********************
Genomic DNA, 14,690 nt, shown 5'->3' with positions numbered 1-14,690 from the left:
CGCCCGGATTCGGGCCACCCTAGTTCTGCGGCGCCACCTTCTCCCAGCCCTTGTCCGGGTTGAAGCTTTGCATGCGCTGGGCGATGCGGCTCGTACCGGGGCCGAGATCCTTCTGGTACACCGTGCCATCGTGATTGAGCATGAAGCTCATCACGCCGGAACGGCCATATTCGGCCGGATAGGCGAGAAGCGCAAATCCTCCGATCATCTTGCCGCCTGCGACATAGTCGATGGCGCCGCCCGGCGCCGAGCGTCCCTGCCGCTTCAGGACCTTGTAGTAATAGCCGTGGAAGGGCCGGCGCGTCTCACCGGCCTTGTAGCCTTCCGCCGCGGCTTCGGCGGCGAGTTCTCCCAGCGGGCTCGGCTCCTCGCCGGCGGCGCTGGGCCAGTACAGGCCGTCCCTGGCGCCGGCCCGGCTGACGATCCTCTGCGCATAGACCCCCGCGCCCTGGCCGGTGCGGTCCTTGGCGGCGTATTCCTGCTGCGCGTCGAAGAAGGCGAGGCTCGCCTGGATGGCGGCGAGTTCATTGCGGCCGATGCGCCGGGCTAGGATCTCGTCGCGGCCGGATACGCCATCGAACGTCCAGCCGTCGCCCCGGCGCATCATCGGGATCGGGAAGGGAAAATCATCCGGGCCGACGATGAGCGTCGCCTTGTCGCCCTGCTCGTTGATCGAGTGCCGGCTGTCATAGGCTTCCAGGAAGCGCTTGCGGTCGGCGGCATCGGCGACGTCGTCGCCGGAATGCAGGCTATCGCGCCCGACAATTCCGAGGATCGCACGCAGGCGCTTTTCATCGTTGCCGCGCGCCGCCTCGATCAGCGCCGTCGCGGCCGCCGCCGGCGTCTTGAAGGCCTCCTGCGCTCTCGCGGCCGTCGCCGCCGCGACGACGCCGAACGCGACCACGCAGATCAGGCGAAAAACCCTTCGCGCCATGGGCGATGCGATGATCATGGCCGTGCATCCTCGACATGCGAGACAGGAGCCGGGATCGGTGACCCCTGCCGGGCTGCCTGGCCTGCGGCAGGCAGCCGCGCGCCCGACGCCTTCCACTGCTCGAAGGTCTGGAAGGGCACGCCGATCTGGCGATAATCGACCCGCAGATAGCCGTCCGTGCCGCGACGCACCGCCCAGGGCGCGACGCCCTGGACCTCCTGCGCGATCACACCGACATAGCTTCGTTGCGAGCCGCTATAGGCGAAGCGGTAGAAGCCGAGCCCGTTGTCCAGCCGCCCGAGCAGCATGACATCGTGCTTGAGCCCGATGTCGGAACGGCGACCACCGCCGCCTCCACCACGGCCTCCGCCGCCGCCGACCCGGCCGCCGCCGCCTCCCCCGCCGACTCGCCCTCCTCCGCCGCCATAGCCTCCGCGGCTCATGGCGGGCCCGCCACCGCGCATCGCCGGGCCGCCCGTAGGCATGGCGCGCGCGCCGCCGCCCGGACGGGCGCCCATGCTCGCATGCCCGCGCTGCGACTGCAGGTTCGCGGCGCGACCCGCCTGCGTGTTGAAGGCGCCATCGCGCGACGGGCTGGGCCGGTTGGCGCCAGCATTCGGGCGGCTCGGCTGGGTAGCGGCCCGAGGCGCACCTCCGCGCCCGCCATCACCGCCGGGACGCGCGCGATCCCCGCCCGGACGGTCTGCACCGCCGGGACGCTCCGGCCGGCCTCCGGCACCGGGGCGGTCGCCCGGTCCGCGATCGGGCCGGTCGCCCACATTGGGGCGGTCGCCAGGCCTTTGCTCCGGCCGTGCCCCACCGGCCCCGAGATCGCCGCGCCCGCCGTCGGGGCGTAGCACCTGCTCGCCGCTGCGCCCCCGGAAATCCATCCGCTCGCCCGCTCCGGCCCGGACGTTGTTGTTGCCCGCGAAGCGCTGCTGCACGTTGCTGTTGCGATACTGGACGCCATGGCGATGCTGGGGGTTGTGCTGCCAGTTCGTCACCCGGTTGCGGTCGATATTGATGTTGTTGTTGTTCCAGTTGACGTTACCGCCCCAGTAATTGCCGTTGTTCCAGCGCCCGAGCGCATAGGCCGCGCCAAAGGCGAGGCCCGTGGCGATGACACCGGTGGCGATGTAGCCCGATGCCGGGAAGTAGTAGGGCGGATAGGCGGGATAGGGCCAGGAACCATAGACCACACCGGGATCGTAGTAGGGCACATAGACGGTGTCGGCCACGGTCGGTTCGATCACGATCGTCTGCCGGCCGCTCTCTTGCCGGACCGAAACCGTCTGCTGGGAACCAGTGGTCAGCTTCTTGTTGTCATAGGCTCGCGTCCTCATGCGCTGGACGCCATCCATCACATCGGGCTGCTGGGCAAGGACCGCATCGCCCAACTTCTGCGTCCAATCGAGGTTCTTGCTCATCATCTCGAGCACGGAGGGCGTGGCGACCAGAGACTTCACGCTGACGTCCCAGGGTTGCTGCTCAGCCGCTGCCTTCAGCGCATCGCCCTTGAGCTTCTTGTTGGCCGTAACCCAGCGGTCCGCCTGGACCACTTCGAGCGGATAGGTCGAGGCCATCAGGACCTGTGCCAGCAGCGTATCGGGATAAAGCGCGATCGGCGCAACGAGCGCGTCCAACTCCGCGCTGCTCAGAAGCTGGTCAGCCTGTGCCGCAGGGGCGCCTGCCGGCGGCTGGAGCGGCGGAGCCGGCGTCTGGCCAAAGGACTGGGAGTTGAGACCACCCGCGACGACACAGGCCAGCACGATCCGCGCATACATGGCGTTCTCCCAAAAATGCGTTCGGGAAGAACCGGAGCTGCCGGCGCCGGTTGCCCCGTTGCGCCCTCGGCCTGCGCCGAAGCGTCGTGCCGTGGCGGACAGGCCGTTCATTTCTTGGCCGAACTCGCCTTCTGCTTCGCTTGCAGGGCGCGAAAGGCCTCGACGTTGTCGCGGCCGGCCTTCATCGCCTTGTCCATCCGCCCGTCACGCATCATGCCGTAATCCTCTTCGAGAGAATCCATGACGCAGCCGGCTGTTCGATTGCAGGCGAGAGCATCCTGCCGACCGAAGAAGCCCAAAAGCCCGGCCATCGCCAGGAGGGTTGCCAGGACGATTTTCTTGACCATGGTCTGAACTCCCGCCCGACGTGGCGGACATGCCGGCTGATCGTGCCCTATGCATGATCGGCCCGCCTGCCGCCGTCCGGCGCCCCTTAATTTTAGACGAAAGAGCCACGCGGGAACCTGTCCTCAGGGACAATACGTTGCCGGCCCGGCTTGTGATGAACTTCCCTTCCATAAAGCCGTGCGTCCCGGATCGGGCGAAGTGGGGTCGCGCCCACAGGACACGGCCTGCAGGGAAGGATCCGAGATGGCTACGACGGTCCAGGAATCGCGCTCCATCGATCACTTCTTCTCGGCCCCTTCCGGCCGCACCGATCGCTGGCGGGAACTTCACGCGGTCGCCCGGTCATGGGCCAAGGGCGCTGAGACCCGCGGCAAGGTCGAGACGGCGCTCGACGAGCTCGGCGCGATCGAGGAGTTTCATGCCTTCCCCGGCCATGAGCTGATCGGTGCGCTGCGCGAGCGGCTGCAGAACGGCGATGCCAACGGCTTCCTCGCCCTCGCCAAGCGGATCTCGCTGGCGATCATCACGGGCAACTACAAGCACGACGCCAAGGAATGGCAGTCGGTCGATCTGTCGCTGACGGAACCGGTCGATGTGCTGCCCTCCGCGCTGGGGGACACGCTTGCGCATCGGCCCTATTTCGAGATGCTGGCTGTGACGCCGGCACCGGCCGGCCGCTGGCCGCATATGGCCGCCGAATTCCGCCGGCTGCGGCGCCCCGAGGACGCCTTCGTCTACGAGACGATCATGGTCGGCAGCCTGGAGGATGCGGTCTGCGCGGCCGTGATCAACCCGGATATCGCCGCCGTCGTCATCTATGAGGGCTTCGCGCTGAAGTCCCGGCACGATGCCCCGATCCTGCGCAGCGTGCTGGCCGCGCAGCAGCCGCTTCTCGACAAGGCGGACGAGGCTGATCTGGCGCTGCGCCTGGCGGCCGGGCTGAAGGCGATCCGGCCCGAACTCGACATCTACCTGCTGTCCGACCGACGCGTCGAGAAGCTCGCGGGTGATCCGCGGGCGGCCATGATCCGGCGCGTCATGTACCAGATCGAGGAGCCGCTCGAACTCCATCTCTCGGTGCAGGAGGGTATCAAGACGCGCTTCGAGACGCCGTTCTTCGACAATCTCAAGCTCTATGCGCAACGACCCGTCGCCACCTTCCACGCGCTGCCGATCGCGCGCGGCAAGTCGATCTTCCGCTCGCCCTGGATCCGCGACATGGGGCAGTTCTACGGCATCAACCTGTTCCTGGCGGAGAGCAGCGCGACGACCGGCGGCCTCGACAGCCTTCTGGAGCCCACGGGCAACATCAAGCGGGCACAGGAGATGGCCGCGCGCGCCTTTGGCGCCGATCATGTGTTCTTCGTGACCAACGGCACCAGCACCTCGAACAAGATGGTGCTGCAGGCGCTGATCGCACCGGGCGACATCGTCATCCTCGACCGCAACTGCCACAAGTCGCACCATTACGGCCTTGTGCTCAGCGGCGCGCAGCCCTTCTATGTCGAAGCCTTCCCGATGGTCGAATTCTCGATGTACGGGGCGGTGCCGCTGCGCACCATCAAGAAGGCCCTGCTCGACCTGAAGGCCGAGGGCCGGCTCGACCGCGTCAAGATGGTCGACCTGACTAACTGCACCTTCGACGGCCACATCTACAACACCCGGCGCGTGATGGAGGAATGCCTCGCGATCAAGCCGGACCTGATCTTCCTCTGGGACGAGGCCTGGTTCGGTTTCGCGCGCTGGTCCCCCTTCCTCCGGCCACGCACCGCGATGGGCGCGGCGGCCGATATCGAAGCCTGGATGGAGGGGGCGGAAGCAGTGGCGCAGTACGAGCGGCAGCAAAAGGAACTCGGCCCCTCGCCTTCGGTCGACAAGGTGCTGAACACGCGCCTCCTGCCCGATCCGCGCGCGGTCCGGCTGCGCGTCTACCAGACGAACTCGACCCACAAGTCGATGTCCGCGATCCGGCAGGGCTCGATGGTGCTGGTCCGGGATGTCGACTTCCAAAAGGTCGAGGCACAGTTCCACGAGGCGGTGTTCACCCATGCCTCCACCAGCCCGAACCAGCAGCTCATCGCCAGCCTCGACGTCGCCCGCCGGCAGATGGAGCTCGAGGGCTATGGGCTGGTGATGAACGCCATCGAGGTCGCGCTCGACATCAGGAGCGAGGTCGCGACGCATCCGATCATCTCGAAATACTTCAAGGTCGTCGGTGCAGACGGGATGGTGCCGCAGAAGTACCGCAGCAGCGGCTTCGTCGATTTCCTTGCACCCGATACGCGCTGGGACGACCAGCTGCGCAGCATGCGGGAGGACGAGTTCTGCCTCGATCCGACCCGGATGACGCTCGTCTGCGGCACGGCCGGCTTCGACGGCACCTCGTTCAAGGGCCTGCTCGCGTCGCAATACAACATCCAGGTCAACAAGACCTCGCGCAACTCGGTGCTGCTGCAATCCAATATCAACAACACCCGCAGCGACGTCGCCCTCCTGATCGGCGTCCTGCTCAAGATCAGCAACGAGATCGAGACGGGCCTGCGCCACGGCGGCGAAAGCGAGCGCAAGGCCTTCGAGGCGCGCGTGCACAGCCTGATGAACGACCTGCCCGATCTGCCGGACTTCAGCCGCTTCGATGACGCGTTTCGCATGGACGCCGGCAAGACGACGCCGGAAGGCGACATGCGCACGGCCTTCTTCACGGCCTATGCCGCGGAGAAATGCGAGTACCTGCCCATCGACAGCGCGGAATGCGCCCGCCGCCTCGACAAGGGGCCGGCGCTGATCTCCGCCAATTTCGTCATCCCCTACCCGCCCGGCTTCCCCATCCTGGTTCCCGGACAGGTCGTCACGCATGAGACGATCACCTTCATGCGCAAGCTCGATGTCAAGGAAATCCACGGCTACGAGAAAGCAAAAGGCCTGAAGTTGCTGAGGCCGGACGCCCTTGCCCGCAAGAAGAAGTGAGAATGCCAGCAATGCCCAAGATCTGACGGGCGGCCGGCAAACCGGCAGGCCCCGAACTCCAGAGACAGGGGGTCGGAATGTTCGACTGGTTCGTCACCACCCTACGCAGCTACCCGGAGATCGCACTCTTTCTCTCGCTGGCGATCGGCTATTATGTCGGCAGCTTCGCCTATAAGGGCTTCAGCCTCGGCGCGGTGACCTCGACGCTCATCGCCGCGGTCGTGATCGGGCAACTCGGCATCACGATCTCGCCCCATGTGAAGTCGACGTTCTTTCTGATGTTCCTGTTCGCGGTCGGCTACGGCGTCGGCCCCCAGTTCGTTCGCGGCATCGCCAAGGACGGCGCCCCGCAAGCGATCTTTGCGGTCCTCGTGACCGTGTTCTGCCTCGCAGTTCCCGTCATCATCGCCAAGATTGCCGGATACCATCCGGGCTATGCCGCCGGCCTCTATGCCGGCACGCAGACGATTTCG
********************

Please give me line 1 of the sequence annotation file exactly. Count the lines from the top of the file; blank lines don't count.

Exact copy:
Genomic DNA, 14,690 nt, shown 5'->3' with positions numbered 1-14,690 from the left: